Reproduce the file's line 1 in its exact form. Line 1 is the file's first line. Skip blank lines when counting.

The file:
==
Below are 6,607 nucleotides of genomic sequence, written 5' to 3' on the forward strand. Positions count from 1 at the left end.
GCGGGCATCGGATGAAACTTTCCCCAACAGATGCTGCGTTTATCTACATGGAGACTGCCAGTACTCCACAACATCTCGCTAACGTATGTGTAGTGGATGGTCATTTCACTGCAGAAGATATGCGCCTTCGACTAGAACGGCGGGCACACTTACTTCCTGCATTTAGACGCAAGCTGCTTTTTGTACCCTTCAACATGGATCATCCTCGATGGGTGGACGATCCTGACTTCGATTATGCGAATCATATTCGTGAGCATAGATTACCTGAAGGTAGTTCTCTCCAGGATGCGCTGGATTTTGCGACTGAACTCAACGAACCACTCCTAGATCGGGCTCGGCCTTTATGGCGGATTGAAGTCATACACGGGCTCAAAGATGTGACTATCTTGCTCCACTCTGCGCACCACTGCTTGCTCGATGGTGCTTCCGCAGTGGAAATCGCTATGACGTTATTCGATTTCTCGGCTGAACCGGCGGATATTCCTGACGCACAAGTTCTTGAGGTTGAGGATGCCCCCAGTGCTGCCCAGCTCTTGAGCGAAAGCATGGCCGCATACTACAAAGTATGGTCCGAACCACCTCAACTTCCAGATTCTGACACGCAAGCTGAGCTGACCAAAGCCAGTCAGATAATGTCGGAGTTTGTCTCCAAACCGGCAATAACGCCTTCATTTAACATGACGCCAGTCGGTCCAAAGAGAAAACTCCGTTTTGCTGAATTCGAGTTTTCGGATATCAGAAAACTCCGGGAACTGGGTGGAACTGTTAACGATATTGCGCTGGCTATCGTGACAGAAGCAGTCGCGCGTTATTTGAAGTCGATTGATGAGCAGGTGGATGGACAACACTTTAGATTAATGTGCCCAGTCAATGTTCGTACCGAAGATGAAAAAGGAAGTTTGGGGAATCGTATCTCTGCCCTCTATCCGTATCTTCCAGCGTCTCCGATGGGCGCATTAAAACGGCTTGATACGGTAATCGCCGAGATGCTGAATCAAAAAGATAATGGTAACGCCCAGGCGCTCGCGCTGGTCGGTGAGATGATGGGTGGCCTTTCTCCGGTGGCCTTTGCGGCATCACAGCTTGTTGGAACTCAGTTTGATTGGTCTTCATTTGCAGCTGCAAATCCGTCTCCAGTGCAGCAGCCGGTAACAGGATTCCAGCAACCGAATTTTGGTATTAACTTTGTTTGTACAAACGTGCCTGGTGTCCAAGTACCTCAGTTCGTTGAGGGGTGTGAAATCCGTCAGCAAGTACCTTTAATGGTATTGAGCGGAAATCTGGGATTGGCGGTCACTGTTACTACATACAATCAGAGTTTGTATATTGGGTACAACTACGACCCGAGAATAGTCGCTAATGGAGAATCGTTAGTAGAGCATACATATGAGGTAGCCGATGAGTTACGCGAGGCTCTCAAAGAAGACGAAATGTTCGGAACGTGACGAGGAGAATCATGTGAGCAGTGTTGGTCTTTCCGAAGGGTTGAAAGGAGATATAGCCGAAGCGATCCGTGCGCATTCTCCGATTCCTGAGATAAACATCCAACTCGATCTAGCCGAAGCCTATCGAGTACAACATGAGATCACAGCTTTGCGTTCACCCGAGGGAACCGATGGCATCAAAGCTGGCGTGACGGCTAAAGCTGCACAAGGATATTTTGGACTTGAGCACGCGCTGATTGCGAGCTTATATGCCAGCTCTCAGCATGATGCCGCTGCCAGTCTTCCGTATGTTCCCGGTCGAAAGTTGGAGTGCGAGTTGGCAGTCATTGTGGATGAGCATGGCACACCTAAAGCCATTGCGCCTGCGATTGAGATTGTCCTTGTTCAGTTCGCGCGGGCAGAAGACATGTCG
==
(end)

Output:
Below are 6,607 nucleotides of genomic sequence, written 5' to 3' on the forward strand. Positions count from 1 at the left end.